The title poem, "Questions of Travel," was first published in 1956, about four years after Elizabeth had taken up residence in Brazil. The tourist has now become the passionate observer and, in a sense, has lost her innocence. The poem is a wonderful mosaic of things that one can see and hear along a Brazilian highway – say, along the road to Petropolis. (Some of these phenomena are, I fear, doomed as highway culture in Brazil resembles ours more and more.) The mechanic’s wooden clogs "carelessly clacking" over the floor of the filling-station, the bird in its fancy bamboo cage above the broken gasoline pump – what a pity, says the poet, to have missed these things in all their particularity. And what random historical causes lay behind them? The poem builds up in a seemingly (but only seemingly) casual way to the two formal stanzas in italics at the end, where the traveller asks herself … "Should we have stayed at home, / wherever that may be?" But she has already answered her question in the poem where, for meat any rate, a whole phase of lost experience has been transmuted into something permanent. The English poet Charles Tomlinson … said, "for the fact of the matter is, Miss Bishop travels because she likes it, not because she is homeless in the way that Lawrence or Schoenberg were." But is it really necessary to insist on this kind of "radical homelessness?" It seems to me perfectly obvious that Elizabeth Bishop has followed Henry James, Katherine Anne Porter and certain other Americans who have gone out into the world, and these are the names to mention. She knows very well who she is. Again, speaking for myself, I have often wondered about the accidents of history that have made my Brazilian friends different from me – they come from a country as old and large and diverse as ours, they had slavery twenty-five years after we did, they too are apt to make exaggerated claims. Elizabeth’s poems have more the "feel" of life in Brazil than anything else written by a North American because they undercut the large generalizations that we all have when we approach a subject on this scale.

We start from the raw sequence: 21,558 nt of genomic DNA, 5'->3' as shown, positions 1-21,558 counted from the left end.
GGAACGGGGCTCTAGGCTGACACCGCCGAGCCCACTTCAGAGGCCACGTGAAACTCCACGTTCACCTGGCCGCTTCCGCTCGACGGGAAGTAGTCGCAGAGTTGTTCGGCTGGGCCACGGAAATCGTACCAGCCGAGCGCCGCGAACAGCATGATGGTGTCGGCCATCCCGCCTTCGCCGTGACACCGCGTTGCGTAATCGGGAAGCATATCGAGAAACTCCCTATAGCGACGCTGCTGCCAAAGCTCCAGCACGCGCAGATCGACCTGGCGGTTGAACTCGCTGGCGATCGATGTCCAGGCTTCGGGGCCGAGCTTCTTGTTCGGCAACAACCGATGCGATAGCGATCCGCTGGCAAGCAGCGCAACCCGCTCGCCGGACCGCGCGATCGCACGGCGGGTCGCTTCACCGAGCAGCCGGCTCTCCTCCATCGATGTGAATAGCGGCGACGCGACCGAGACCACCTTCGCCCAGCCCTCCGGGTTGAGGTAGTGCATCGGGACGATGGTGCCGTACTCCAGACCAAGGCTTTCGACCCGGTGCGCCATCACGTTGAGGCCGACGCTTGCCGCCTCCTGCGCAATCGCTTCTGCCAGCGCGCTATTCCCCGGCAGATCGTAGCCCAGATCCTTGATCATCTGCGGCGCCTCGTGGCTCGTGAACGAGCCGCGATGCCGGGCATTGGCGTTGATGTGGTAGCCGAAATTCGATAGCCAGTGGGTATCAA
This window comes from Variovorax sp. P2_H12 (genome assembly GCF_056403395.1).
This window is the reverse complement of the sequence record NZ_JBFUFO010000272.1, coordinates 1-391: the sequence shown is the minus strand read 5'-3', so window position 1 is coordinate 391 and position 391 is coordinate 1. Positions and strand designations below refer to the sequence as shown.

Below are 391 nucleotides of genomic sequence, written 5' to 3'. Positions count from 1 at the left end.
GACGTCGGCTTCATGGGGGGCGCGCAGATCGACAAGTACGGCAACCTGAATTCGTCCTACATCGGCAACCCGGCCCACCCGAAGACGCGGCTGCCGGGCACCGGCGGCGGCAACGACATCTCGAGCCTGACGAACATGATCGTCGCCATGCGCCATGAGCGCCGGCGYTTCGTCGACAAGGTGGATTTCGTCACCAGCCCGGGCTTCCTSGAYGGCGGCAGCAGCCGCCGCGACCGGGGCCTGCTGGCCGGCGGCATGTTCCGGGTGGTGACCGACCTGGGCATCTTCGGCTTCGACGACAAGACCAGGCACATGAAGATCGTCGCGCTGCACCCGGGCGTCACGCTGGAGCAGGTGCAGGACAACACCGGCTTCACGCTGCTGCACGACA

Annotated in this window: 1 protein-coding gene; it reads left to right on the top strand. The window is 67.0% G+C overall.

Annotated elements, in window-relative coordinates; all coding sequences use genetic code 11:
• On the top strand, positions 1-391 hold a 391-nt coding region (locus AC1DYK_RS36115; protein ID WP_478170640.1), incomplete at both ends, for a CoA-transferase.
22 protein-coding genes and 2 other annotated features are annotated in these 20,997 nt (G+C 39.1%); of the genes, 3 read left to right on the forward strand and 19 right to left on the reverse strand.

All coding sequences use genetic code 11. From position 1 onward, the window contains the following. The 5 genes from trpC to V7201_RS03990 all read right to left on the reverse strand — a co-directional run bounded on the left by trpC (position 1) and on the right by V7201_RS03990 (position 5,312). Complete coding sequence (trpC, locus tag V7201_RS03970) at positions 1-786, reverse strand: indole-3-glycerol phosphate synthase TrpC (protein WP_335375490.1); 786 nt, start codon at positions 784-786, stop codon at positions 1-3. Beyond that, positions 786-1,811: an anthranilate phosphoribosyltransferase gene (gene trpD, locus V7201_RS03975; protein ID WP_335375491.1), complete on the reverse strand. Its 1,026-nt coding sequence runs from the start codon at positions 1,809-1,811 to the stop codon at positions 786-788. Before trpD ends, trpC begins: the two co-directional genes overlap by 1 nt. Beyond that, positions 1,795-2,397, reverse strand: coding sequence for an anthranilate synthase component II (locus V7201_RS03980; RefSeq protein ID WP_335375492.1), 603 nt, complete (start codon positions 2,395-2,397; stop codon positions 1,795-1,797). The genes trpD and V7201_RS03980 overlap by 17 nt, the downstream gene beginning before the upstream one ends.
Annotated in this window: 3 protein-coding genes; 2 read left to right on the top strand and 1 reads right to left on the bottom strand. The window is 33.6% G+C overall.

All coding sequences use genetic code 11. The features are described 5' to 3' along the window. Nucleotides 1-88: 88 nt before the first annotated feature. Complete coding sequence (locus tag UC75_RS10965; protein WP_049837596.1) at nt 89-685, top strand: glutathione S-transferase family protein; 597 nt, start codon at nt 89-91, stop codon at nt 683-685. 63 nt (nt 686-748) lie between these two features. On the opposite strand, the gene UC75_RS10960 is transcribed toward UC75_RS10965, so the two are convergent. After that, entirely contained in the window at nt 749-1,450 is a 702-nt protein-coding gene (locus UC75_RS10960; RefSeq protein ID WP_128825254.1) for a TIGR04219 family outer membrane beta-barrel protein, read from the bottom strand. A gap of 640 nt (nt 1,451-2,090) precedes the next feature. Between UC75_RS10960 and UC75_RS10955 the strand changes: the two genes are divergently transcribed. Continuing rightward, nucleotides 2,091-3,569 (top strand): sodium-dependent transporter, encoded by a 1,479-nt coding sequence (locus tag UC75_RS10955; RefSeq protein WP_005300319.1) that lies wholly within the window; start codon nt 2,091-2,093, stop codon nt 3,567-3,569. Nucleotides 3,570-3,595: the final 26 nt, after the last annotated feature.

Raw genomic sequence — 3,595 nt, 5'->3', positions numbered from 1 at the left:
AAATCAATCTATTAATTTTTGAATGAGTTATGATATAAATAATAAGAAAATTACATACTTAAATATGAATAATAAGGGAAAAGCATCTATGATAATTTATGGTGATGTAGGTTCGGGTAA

from Ashley Brown, "Elizabeth Bishop in Brazil," originally published in Southern Review 13 (October 1977), rpt. in Elizabeth Bishop and Her Art, ed. Lloyd Schwartz and Sybil P. Estess (Ann Arbor: University of Michigan Press, 1983), 231-232